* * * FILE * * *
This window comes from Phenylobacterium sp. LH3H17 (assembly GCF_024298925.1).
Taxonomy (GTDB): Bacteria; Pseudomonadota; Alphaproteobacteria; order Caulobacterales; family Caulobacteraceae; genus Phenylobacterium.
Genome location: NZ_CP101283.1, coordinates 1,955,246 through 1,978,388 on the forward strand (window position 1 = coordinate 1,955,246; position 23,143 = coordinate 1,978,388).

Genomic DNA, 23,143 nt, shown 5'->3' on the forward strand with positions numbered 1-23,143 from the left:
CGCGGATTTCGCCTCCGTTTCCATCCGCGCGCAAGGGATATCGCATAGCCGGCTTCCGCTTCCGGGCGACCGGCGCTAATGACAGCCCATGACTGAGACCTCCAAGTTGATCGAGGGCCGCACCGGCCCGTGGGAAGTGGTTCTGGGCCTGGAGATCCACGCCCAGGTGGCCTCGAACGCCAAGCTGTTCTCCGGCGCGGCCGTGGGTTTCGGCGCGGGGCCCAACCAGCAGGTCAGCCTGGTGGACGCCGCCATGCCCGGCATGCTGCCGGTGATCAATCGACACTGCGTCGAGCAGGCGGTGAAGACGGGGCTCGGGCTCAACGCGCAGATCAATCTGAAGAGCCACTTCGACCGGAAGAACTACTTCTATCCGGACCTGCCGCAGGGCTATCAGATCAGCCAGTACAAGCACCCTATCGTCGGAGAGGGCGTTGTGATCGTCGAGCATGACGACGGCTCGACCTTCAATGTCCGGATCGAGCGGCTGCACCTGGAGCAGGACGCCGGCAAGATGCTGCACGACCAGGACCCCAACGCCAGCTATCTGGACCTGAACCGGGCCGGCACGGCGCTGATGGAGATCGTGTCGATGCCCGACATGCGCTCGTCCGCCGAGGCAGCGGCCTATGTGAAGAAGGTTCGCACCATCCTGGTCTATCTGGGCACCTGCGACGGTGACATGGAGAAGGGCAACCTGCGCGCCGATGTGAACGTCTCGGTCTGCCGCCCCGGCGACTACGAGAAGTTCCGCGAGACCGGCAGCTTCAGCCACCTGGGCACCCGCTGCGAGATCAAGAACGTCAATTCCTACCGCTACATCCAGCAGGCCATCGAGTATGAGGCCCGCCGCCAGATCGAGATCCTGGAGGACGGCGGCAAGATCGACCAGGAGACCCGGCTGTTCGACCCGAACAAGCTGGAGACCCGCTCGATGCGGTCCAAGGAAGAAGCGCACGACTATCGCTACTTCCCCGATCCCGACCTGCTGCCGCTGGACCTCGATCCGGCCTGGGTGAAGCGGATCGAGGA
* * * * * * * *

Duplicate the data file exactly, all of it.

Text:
This window comes from Phenylobacterium sp. LH3H17 (assembly GCF_024298925.1).
Taxonomy (GTDB): Bacteria; Pseudomonadota; Alphaproteobacteria; order Caulobacterales; family Caulobacteraceae; genus Phenylobacterium.
Genome location: NZ_CP101283.1, coordinates 1,955,246 through 1,978,388 on the forward strand (window position 1 = coordinate 1,955,246; position 23,143 = coordinate 1,978,388).

Genomic DNA, 23,143 nt, shown 5'->3' on the forward strand with positions numbered 1-23,143 from the left:
CGCGGATTTCGCCTCCGTTTCCATCCGCGCGCAAGGGATATCGCATAGCCGGCTTCCGCTTCCGGGCGACCGGCGCTAATGACAGCCCATGACTGAGACCTCCAAGTTGATCGAGGGCCGCACCGGCCCGTGGGAAGTGGTTCTGGGCCTGGAGATCCACGCCCAGGTGGCCTCGAACGCCAAGCTGTTCTCCGGCGCGGCCGTGGGTTTCGGCGCGGGGCCCAACCAGCAGGTCAGCCTGGTGGACGCCGCCATGCCCGGCATGCTGCCGGTGATCAATCGACACTGCGTCGAGCAGGCGGTGAAGACGGGGCTCGGGCTCAACGCGCAGATCAATCTGAAGAGCCACTTCGACCGGAAGAACTACTTCTATCCGGACCTGCCGCAGGGCTATCAGATCAGCCAGTACAAGCACCCTATCGTCGGAGAGGGCGTTGTGATCGTCGAGCATGACGACGGCTCGACCTTCAATGTCCGGATCGAGCGGCTGCACCTGGAGCAGGACGCCGGCAAGATGCTGCACGACCAGGACCCCAACGCCAGCTATCTGGACCTGAACCGGGCCGGCACGGCGCTGATGGAGATCGTGTCGATGCCCGACATGCGCTCGTCCGCCGAGGCAGCGGCCTATGTGAAGAAGGTTCGCACCATCCTGGTCTATCTGGGCACCTGCGACGGTGACATGGAGAAGGGCAACCTGCGCGCCGATGTGAACGTCTCGGTCTGCCGCCCCGGCGACTACGAGAAGTTCCGCGAGACCGGCAGCTTCAGCCACCTGGGCACCCGCTGCGAGATCAAGAACGTCAATTCCTACCGCTACATCCAGCAGGCCATCGAGTATGAGGCCCGCCGCCAGATCGAGATCCTGGAGGACGGCGGCAAGATCGACCAGGAGACCCGGCTGTTCGACCCGAACAAGCTGGAGACCCGCTCGATGCGGTCCAAGGAAGAAGCGCACGACTATCGCTACTTCCCCGATCCCGACCTGCTGCCGCTGGACCTCGATCCGGCCTGGGTGAAGCGGATCGAGGA